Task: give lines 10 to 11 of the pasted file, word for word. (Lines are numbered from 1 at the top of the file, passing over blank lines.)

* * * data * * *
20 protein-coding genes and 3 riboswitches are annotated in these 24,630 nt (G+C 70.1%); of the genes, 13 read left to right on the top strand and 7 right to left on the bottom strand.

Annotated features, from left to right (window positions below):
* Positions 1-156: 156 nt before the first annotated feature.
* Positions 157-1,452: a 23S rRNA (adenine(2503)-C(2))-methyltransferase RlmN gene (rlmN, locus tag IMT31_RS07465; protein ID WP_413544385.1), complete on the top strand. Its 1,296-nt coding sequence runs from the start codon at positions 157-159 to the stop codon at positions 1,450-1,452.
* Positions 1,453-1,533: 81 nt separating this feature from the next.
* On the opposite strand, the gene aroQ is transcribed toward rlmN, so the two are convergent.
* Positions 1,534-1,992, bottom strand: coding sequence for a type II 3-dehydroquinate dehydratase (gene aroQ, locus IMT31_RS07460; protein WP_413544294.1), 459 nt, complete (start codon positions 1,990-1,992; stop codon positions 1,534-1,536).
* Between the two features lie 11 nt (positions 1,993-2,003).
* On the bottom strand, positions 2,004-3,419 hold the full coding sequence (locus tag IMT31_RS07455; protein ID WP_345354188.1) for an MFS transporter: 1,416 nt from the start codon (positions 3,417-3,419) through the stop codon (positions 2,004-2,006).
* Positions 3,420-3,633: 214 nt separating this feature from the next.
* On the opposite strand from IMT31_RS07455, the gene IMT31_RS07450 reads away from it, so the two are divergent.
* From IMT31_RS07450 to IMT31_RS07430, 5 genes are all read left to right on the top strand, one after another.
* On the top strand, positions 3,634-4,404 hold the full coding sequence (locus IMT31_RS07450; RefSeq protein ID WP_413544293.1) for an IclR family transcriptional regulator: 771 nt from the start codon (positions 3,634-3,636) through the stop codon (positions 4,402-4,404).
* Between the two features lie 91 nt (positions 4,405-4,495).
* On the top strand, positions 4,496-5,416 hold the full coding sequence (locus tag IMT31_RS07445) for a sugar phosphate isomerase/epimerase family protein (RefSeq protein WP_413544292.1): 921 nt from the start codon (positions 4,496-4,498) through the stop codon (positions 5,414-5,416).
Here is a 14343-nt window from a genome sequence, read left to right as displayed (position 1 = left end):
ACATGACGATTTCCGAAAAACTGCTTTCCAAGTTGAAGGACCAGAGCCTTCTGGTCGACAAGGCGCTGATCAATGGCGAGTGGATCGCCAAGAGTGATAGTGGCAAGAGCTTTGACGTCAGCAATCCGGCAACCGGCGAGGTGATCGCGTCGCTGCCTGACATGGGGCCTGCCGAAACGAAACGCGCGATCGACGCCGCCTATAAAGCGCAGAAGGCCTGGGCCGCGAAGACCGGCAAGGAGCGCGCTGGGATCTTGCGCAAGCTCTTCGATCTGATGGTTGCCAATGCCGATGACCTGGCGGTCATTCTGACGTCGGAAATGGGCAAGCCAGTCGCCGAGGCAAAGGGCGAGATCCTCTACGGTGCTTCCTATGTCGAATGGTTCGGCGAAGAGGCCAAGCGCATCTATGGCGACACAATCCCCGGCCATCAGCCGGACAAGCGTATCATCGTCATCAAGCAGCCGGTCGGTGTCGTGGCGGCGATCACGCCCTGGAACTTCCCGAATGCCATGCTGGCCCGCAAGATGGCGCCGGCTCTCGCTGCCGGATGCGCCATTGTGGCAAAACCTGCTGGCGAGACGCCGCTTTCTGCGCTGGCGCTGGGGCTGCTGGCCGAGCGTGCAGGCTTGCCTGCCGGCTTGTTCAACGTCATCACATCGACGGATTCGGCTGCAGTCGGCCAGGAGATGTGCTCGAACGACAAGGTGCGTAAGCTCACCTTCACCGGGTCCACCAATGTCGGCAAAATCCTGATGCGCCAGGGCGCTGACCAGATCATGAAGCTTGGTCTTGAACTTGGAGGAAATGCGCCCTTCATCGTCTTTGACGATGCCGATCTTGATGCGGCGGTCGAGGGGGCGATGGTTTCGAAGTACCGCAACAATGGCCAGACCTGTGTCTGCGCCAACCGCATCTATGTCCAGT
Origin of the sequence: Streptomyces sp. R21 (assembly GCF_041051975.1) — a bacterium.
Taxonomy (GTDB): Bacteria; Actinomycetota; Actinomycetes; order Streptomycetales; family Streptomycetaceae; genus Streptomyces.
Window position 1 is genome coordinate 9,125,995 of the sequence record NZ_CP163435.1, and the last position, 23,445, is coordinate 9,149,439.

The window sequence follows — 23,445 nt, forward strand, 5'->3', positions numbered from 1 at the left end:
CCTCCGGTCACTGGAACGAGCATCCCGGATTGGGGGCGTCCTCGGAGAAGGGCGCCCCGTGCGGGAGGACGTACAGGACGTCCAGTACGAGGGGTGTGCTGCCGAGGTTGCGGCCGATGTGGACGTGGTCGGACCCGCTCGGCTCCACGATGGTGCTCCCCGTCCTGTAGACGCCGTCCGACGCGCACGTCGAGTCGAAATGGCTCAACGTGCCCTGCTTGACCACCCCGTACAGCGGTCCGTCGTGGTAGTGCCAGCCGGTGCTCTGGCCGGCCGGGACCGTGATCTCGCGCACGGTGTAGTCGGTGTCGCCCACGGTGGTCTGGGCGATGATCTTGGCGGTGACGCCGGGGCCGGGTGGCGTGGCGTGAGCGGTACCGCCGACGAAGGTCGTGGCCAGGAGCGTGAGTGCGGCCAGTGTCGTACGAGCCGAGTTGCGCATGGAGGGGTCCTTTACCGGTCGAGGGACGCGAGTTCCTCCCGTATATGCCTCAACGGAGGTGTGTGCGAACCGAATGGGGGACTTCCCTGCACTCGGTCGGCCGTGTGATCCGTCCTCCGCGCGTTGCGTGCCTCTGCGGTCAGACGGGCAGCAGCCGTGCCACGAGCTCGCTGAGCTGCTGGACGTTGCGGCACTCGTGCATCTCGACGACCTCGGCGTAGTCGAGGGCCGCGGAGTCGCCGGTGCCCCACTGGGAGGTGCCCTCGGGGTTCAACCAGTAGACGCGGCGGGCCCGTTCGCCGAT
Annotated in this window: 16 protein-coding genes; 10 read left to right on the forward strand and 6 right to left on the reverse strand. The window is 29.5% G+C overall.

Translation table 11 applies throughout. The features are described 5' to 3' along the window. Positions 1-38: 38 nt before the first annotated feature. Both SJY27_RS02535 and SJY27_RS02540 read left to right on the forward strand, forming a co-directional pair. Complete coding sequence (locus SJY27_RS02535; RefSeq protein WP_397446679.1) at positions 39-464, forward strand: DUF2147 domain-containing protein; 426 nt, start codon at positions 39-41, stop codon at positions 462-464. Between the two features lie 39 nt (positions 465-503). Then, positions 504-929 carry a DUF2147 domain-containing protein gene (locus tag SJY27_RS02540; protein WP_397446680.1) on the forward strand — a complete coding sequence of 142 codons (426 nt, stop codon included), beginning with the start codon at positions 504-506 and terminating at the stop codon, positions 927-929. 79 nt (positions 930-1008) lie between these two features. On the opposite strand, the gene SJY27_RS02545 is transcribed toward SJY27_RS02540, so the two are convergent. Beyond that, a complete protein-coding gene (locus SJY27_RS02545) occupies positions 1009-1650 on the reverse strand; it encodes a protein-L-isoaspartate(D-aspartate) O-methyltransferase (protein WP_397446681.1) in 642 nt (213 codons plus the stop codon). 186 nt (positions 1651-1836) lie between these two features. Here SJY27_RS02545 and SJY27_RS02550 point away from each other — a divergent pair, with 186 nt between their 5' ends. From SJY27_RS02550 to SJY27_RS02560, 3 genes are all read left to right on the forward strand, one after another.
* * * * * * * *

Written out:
* Positions 3,420-3,633: 214 nt separating this feature from the next.
* On the opposite strand from IMT31_RS07455, the gene IMT31_RS07450 reads away from it, so the two are divergent.